Friday night we went to a local observatory with hopes of looking at the stars through the giant telescope. Unfortunately, it was a cloudy night and we were unable to do so. We were able to look at some amazing photos that had been taken by the Hubble telescope. It totally blew my mind at the number of galaxies it had captured. The astronomer said that scientists are STILL counting them because there are so many.
That led me to two thoughts. There has GOT to be a God (not that I doubted but it reinforced it) and that there has to be life on other planets.
Unless the universe is some kind of cosmic screensaver, isn’t it entirely possible that God has created other planets and other life forms? Perhaps He created them with no intention of having our worlds meet. It is beyond what our minds could understand. I know people will think that God only made this Earth and us alone but I have to think it is possible.
Hebrews 11:3 says something strange in that “through faith we understand that the WORLDS were framed by the word of God, so that things which are seen were not made of things which of things which do appear.”
Some would debate that the word “worlds” is a translation thing and doesn’t mean what it implies but maybe folks should stop trying to find reasons against things outside of their comfort zones.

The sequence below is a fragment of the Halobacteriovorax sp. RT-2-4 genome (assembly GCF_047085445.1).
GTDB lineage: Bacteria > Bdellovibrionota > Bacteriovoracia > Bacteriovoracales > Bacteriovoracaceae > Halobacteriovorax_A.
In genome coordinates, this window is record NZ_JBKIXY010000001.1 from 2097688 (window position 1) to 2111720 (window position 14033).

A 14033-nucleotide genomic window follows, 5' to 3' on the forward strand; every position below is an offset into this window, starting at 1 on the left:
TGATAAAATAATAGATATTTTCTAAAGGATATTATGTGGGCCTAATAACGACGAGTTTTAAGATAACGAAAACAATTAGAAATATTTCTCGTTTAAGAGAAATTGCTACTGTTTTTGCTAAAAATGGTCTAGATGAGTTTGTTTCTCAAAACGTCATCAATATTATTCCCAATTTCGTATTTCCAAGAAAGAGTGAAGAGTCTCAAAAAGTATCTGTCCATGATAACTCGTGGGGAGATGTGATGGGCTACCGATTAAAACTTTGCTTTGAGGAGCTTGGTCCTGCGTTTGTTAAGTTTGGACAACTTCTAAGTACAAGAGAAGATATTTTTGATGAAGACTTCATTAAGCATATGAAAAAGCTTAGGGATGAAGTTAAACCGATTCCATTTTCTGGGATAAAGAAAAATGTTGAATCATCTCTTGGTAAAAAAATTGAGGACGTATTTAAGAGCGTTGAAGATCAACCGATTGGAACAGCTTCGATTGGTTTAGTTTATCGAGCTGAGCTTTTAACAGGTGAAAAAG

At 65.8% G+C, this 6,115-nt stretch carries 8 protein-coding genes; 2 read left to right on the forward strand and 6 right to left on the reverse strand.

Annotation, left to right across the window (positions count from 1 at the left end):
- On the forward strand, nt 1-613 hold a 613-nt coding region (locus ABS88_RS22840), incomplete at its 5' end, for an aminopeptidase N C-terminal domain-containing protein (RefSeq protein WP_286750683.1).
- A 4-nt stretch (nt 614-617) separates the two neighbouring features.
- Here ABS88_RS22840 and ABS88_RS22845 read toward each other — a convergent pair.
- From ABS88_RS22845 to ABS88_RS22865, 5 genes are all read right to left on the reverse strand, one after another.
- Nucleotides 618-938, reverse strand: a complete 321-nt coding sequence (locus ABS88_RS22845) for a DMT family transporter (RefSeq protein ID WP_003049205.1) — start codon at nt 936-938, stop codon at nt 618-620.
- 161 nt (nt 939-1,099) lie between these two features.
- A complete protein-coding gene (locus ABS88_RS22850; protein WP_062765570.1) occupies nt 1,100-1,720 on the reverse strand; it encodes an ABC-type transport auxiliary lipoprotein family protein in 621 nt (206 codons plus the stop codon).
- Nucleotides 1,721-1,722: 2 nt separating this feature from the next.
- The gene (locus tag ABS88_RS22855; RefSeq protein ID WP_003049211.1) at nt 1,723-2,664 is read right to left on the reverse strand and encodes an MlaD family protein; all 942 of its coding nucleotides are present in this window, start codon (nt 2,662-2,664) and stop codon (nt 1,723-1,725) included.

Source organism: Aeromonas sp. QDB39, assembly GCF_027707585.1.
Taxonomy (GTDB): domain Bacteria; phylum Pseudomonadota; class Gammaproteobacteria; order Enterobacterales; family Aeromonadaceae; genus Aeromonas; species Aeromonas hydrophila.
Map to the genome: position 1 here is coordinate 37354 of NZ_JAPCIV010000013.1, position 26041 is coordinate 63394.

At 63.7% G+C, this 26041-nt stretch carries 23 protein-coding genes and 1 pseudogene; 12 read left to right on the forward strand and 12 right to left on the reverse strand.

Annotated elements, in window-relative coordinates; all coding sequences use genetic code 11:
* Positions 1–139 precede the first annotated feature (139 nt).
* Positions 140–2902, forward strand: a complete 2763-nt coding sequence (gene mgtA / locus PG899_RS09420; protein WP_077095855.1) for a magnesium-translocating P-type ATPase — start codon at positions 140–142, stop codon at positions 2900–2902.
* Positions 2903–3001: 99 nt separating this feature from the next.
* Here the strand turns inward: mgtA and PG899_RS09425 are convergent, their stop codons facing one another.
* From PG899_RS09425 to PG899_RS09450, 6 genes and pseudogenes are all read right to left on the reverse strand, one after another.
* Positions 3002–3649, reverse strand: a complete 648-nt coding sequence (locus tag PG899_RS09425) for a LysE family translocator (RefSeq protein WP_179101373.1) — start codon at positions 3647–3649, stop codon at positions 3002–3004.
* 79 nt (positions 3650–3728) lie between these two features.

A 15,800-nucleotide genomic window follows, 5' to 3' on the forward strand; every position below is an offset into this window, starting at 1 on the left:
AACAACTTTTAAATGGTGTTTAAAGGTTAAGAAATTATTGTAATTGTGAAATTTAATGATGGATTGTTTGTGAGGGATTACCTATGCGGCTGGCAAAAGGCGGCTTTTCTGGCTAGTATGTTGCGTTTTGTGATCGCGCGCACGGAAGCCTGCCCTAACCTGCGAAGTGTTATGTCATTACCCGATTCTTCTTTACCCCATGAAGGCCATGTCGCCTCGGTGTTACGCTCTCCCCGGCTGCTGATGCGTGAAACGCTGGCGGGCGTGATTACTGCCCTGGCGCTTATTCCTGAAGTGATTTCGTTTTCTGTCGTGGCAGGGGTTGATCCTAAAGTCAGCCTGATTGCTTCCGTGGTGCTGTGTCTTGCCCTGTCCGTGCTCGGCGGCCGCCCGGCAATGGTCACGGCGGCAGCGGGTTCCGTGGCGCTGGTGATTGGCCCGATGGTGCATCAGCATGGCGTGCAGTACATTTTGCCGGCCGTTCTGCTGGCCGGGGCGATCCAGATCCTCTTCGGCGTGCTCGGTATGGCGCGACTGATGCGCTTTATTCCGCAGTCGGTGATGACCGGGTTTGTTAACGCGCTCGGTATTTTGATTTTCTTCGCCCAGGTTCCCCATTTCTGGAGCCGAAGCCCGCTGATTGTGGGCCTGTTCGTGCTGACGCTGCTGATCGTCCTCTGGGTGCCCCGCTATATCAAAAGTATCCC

Since God is the one who made the universe, it can scarcely be big to Him. We struggle with this because our knowledge is limited to the created time/space dimensions within which we exist.
The vastness of the universe is a tremendous expression of God’s might and power. God is greater than we could ever imagine, even greater that His spectacular creation, the universe.
Yes, it can make your head hurt to think about this possiblility of other worlds and beings God could have created. We simply don’t know. The only thing we do know is that God is amazing.
One day I hope to actually look into a giant telescope for the first time. I know that it will only amplify to me how amazing God is.
I have some memories about the first Sunday in August.
Growing up as a preachers kid in Georgia, this particular Sunday signaled the beginning of a new church year in our church organization. Six times while I was living at home, this was our first Sunday at a new church. Meeting people I had never met before and being guarded about what I did and what I said. It was a fish bowl existence for me and probably the main reason I have an introverted personality today. Even now, it takes me a while to warm up to new people or a new place. I am also careful to not open up too much too soon.
There are some things we learned about these experiences.